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Citizen Science practices- Paris workshop results


Scientific knowledge production has been changing across centuries. Initially, we may simplistically assert that scientific production was in the hands of “lords” and “ladies” of science that were amateurs and mostly motivated by curiosity. After the constitution of universities and schools, the XXth century has thus led to an intense professionalisation and institutionalisation of scientific practices where scientists
have become experts of very often restricted and limited fields of research.

However, different voices from different places have raised various concerns on the future of scientific knowledge production. In a recent paper in Nature, a marked decline in disruptive science and technology over time is observed and this can be attributed to scientists’ and inventors’ reliance on a narrower set of existing knowledge (Park, Leaney and Funk, 2023). There are other voices raising the urgent need to address the ethics of inclusion in any scientific practice (Strauss, White and Bierer, 2021). This need may involve the need to build partnerships in science with communities and social groups. For instance, the INVOLVE UK health-research advisory group states “A project that is co-produced is one in which researchers, practitioners and the public together share power and responsibility for the work throughout. The ‘whys’ of this process are self-evident: patients and the public have the right to be more than just participants in research, and their involvement can lead to better outcomes.”.

From a policy level, the European research policy envisages scientific research oriented by specific societal goals, such as the Sustainable Development Goals (SDG) of the United Nations8. Just for illustrative purposes, a recent report imagines mission-oriented research. The report already includes citizens in this effort stating: “Bold missions can provide new syntheses that are today impossible and thus will hopefully achieve the breakthroughs that are urgently needed to solve some of the most pressing issues facing our citizens.” The report also hints that: “Citizens can possibly be mobilised to become active participants in missions, for example by cleaning plastics from beaches or by providing real-time monitoring data as enabling technologies develop and become more universally present in society.” (EU, 2018). European Research Executive Agency also supports Open Science which not only favours transparency and accessibility of scientific knowledge but also promotes democratisation of science, knowledge co production or the active involvement of citizens, groups, or communities in scientific research with for instance Citizen Science practices.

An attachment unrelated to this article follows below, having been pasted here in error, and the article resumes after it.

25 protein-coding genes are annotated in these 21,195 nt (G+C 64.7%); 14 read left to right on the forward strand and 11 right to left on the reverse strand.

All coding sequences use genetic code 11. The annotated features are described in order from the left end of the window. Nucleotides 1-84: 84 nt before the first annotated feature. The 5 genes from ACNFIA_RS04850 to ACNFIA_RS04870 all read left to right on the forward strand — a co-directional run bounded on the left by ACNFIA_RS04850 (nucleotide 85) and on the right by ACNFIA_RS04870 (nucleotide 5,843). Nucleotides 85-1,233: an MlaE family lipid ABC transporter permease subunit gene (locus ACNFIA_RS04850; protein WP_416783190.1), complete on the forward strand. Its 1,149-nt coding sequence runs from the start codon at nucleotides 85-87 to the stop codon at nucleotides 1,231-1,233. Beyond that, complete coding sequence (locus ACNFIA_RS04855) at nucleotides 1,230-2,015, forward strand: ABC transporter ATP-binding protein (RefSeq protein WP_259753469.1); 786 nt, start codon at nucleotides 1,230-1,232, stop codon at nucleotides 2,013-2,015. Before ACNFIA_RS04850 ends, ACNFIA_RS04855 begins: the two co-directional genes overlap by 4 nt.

From an epistemological point of view, the term Citizen Science (CS) was originally used during the 1990s with two very different starting points which however can converge. First approach motivates CS as a participatory data gathering (Bonney, 1996) which has multiplied its capacity thanks to the digital revolution of the internet and wide use of mobile phones devices. Alternatively, CS can also be seen as a way to assist the needs and concerns of citizens and as a form of science developed and enacted by citizens themselves (Irwin, 1995).

During the workshop, we adopt a broad understanding of CS: “the term citizen science has been commonly used to describe different forms of participation in scientific knowledge production” and even “to describe various forms of participatory action research and digital volunteerism, including Community
Science, Civic Science, People-Powered Science, Participatory Mapping, Participatory Science, Volunteered Geographic Information (VGI), Community Remote Sensing, Citizen Observatories, Crisis Mapping and Citizen Generated Data […]” (Haklay et al., 2021). The reader is also encouraged to consult the broad
monograph (Vohland et al., 2021) where different aspects involved in CS practices are carefully discussed, education included.

However, during the workshop, we aimed to point out the basic aspects involved which already prefigures a specific vision of CS practices. The vision was the one provided by a European H2020 project called CoAct, Co-designing Citizen Social Science for Collective Action. We believed that the approach suggested by this project might be strongly aligned at least with some aspects of key aspects of the
SENSE.STEAM model. The project webpage10 says: “CoAct is proposing a new understanding of Citizen Social Science as participatory research co-designed and directly driven by citizen groups sharing a social concern, in which they become coresearchers in processes commonly dominated by academic researchers. CoAct aims to bring together and further develop methods to give citizen groups an equal
‘seat at the table’ through active participation in research, from the design to the interpretation of the results and their transformation into concrete actions.” A more elaborated discourse can be found in the Deliverable (Scheller et al., 2020).

If you want to read more about the results of our Paris workshop, ran in the Louvre museum, we encourage you to check Deliverable 3.2 – Report on the Citizen Science and Art Practices- Workshop found in the project deliverables page.